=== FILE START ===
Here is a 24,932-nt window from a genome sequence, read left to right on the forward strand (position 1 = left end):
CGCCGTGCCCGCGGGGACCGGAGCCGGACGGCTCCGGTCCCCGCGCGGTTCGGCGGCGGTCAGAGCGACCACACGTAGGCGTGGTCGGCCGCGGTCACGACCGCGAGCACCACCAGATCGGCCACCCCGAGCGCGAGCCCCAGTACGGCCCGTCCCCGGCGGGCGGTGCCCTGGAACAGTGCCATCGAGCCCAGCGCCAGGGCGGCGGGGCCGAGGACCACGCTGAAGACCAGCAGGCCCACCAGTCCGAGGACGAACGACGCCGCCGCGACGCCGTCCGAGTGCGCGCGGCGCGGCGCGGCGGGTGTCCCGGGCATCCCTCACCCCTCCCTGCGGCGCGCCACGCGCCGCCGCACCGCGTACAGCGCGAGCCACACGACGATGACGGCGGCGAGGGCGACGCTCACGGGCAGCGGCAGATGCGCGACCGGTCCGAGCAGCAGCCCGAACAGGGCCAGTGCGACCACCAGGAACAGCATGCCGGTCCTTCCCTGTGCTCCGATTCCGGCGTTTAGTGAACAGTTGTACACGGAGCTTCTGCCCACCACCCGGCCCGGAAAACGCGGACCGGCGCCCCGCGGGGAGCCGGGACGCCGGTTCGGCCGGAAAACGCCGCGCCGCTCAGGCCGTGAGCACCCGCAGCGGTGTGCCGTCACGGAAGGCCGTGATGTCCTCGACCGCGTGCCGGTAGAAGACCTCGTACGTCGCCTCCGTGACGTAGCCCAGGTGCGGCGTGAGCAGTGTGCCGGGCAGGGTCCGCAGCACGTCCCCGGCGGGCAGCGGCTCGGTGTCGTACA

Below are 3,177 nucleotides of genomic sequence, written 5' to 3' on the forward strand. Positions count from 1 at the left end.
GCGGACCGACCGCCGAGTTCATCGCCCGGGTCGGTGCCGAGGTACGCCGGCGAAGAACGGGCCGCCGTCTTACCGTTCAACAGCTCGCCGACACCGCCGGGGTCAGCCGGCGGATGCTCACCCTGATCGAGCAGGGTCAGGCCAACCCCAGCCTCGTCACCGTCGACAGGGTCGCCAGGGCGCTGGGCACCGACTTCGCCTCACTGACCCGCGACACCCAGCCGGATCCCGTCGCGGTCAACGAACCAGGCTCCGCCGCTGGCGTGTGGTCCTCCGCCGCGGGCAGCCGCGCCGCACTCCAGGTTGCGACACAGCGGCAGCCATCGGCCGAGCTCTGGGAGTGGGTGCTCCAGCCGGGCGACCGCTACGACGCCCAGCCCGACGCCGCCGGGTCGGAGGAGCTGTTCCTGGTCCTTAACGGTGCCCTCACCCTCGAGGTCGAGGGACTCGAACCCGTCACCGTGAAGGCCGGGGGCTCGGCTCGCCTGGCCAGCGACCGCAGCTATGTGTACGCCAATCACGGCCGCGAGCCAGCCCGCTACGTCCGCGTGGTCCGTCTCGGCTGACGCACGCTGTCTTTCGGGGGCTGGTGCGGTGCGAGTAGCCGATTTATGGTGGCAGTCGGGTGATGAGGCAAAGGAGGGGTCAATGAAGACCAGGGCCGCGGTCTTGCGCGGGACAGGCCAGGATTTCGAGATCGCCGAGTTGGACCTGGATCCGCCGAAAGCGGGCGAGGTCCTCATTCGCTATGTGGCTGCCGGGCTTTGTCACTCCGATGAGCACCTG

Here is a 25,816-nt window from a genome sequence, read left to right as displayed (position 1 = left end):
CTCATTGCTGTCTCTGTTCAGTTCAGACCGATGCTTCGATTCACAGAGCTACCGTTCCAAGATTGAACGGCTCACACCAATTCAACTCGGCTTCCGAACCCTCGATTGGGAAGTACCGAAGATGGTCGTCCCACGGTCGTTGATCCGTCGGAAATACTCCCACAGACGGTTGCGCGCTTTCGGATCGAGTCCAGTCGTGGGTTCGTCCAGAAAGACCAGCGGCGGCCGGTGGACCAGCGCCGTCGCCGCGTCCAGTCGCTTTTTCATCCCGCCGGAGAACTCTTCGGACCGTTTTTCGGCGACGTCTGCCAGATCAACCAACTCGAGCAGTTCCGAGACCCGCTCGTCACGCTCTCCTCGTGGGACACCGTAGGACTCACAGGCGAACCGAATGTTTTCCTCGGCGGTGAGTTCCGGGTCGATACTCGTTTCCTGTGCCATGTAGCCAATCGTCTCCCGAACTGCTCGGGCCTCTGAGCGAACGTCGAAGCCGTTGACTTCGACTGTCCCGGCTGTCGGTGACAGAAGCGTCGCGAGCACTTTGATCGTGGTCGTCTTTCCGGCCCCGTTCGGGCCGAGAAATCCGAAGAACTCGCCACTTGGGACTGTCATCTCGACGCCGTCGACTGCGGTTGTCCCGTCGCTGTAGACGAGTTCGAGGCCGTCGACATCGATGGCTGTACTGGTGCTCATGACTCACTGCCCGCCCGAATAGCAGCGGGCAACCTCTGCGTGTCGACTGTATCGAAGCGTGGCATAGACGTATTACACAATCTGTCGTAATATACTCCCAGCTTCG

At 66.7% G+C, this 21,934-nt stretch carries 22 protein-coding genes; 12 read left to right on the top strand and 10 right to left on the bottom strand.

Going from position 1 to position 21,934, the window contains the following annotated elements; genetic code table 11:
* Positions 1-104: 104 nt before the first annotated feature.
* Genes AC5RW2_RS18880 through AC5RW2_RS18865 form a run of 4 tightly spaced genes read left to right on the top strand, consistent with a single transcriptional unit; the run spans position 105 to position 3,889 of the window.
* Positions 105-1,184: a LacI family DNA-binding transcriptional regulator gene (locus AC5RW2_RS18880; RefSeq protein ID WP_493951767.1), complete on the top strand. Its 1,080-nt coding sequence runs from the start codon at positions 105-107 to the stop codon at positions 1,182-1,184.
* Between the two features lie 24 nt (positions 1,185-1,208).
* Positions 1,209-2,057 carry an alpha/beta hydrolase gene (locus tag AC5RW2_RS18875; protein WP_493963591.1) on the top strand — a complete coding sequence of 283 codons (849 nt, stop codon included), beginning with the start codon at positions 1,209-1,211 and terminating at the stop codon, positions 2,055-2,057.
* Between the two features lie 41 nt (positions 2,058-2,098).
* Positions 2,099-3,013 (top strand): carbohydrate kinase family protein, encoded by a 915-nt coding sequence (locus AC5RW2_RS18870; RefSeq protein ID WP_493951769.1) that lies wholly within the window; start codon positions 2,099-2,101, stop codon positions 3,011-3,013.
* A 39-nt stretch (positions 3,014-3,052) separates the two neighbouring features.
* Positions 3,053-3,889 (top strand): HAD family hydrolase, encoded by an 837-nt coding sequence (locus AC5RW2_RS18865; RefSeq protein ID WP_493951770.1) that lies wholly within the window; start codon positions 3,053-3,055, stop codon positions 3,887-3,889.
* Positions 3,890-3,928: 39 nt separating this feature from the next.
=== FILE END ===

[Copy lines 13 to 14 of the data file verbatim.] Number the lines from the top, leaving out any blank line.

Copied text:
* Positions 1,209-2,057 carry an alpha/beta hydrolase gene (locus tag AC5RW2_RS18875; protein WP_493963591.1) on the top strand — a complete coding sequence of 283 codons (849 nt, stop codon included), beginning with the start codon at positions 1,209-1,211 and terminating at the stop codon, positions 2,055-2,057.
* Between the two features lie 41 nt (positions 2,058-2,098).